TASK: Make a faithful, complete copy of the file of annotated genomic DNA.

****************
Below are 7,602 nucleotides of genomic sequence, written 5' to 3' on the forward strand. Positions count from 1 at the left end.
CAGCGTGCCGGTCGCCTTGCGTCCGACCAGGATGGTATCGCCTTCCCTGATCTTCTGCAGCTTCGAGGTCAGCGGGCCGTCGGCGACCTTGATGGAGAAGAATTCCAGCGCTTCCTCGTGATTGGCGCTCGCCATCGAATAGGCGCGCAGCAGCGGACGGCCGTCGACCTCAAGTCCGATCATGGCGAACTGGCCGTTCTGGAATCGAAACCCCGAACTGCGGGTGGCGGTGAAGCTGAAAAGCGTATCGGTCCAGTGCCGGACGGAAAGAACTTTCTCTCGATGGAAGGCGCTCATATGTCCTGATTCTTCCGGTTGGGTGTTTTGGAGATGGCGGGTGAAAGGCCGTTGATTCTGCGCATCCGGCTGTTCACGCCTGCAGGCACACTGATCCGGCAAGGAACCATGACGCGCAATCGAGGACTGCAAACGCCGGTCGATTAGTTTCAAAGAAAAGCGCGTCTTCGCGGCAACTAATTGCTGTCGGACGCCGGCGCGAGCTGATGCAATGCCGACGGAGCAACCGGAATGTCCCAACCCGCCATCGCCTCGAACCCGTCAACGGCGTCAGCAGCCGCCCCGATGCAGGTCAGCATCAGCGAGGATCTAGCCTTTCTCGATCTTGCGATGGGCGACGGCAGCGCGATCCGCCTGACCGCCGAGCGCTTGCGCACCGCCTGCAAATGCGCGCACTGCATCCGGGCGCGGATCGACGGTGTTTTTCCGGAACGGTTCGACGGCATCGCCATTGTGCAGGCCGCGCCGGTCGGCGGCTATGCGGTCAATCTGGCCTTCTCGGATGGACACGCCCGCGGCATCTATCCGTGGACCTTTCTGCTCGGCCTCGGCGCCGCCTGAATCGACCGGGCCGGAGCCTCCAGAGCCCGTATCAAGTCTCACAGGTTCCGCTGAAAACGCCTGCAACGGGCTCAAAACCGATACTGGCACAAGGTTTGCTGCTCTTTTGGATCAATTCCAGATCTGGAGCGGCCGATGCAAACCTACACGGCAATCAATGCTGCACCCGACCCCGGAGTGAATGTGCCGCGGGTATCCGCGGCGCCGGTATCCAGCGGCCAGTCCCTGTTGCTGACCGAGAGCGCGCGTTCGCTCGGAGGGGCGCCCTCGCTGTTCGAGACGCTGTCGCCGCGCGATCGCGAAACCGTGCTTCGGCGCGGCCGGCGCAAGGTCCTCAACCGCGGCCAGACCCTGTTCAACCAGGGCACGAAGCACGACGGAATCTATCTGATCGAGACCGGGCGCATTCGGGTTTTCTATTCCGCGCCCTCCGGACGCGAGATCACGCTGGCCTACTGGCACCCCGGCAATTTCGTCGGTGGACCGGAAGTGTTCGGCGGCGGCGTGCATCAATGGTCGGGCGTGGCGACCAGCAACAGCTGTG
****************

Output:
Below are 7,602 nucleotides of genomic sequence, written 5' to 3' on the forward strand. Positions count from 1 at the left end.
CAGCGTGCCGGTCGCCTTGCGTCCGACCAGGATGGTATCGCCTTCCCTGATCTTCTGCAGCTTCGAGGTCAGCGGGCCGTCGGCGACCTTGATGGAGAAGAATTCCAGCGCTTCCTCGTGATTGGCGCTCGCCATCGAATAGGCGCGCAGCAGCGGACGGCCGTCGACCTCAAGTCCGATCATGGCGAACTGGCCGTTCTGGAATCGAAACCCCGAACTGCGGGTGGCGGTGAAGCTGAAAAGCGTATCGGTCCAGTGCCGGACGGAAAGAACTTTCTCTCGATGGAAGGCGCTCATATGTCCTGATTCTTCCGGTTGGGTGTTTTGGAGATGGCGGGTGAAAGGCCGTTGATTCTGCGCATCCGGCTGTTCACGCCTGCAGGCACACTGATCCGGCAAGGAACCATGACGCGCAATCGAGGACTGCAAACGCCGGTCGATTAGTTTCAAAGAAAAGCGCGTCTTCGCGGCAACTAATTGCTGTCGGACGCCGGCGCGAGCTGATGCAATGCCGACGGAGCAACCGGAATGTCCCAACCCGCCATCGCCTCGAACCCGTCAACGGCGTCAGCAGCCGCCCCGATGCAGGTCAGCATCAGCGAGGATCTAGCCTTTCTCGATCTTGCGATGGGCGACGGCAGCGCGATCCGCCTGACCGCCGAGCGCTTGCGCACCGCCTGCAAATGCGCGCACTGCATCCGGGCGCGGATCGACGGTGTTTTTCCGGAACGGTTCGACGGCATCGCCATTGTGCAGGCCGCGCCGGTCGGCGGCTATGCGGTCAATCTGGCCTTCTCGGATGGACACGCCCGCGGCATCTATCCGTGGACCTTTCTGCTCGGCCTCGGCGCCGCCTGAATCGACCGGGCCGGAGCCTCCAGAGCCCGTATCAAGTCTCACAGGTTCCGCTGAAAACGCCTGCAACGGGCTCAAAACCGATACTGGCACAAGGTTTGCTGCTCTTTTGGATCAATTCCAGATCTGGAGCGGCCGATGCAAACCTACACGGCAATCAATGCTGCACCCGACCCCGGAGTGAATGTGCCGCGGGTATCCGCGGCGCCGGTATCCAGCGGCCAGTCCCTGTTGCTGACCGAGAGCGCGCGTTCGCTCGGAGGGGCGCCCTCGCTGTTCGAGACGCTGTCGCCGCGCGATCGCGAAACCGTGCTTCGGCGCGGCCGGCGCAAGGTCCTCAACCGCGGCCAGACCCTGTTCAACCAGGGCACGAAGCACGACGGAATCTATCTGATCGAGACCGGGCGCATTCGGGTTTTCTATTCCGCGCCCTCCGGACGCGAGATCACGCTGGCCTACTGGCACCCCGGCAATTTCGTCGGTGGACCGGAAGTGTTCGGCGGCGGCGTGCATCAATGGTCGGGCGTGGCGACCAGCAACAGCTGTG